Once again Lee Daniels’
The Butler was the No.1 film this weekend with $17 million and a total-to-date B.O. gross of over $52
million, and, once again, I predicted it. Can’t say I’m surprised considering
that every single person I’ve talked to so far who has seen the film has told
me that the audience was emotional and crying by the end of it.
And with only one limited release from Focus Features scheduled to open this Friday,
The Butler is almost certain to be No.1 for the third weekend in a row next week.
That says to me that the film has incredible
word-of-mouth, which means some very long B.O.
legs, and is poised to do easily $100
million domestically. What it does beyond that is anyone’s guess.
If that happens, it would make Lee Daniels the first African-American
director in a while who’s made a film that has reached the golden $100 million milestone
Which made me wonder, what other African American
directors have done that? First one who comes to mind is Tim Story, for sure. Antoine
Fuqua’s Olympus Has Fallen did just a shade under $99 million, so let’s cut him a little slack and say he did.
Poitier’s 1980 comedy Stir
Crazy with Richard Pryor and Gene Wilder made $101 million, which, back in 1980, was a staggering amount and an
extremely rare achievement. And if you
adjust that in 2013 dollars, that would
be an unbelievable $307 million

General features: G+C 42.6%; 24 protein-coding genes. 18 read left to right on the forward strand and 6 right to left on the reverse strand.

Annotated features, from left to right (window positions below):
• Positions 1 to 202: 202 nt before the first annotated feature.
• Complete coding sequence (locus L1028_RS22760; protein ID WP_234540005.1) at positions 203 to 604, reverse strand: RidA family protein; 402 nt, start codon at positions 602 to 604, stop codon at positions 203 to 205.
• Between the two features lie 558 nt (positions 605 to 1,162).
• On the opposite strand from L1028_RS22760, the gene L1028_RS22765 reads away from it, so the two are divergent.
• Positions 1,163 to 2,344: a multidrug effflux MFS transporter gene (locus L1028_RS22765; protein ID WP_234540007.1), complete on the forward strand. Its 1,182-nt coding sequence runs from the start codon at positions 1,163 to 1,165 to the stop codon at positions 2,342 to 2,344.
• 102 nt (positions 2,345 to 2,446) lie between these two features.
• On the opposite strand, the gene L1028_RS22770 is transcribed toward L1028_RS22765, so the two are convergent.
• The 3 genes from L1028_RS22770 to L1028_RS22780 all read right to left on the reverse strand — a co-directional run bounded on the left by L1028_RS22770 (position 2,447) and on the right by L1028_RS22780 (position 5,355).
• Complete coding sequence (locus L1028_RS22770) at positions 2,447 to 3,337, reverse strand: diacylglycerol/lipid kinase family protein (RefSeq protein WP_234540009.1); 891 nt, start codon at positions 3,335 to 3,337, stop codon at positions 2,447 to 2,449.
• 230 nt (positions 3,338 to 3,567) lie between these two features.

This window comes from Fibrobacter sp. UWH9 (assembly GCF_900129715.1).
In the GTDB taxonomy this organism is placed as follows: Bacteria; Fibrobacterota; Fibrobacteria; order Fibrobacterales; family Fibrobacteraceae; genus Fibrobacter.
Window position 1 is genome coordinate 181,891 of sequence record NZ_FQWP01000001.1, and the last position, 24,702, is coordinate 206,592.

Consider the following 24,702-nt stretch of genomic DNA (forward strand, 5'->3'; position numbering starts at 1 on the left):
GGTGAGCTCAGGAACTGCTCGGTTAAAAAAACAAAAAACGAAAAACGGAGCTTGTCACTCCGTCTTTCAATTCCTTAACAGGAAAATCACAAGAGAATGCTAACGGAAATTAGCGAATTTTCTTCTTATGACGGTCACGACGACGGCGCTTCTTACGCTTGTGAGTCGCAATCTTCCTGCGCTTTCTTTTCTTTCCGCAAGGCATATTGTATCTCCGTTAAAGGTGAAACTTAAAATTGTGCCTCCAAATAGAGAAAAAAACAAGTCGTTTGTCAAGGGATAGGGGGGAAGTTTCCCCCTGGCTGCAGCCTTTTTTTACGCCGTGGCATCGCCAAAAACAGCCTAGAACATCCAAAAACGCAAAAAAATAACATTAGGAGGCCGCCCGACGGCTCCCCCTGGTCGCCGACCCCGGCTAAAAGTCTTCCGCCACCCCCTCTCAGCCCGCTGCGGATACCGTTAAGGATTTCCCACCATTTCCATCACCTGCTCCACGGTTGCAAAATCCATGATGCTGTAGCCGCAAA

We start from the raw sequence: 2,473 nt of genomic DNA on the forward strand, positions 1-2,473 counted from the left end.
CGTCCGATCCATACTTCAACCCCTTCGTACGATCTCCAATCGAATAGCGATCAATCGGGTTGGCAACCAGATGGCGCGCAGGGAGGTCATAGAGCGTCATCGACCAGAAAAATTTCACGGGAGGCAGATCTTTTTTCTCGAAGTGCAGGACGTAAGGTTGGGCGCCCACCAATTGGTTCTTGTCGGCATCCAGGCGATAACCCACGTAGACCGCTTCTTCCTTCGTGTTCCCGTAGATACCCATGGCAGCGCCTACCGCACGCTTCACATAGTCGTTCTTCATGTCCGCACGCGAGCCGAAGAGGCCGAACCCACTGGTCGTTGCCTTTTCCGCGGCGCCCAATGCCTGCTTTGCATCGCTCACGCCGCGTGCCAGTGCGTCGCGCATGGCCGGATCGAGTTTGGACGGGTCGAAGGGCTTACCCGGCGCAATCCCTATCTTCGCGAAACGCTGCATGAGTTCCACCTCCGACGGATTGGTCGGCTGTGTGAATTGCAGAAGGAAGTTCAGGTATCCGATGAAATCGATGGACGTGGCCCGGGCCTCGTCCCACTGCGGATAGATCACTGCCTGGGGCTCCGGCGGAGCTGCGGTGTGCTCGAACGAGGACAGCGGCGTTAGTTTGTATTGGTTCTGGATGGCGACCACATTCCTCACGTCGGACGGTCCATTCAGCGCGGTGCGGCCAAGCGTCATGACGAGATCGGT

What other AA directors can you name? I know there must
be others. It’s just too early in the morning to think of some right now. Help
And I know who you’re thinking of…. Tyler Perry, but nope. The
closest he’s ever gotten was $90.5
million for 2009’s Medea’s Goes To
Jail. Close, but no cigar, and he’s never remotely come that close before or
Games wanna-be, The Mortal Instruments:
City of Bones, pretty much tanked, while Edgar
Wright’s The World’s End did solid business, puling in $9 million on just only 1500
screens, which means Focus Features should have had more confidence in
the film and opened it up wider.
the Millers has become a genuine summer sleeper, despite
predictions from B.O. analysts that it would be a flop. It is going to easily sail past $100 million and go well beyond that.
Meanwhile, the horror/slasher film You’re Next, which was thought to be The Butler’s major competitor
this weekend, underperformed, coming in seventh.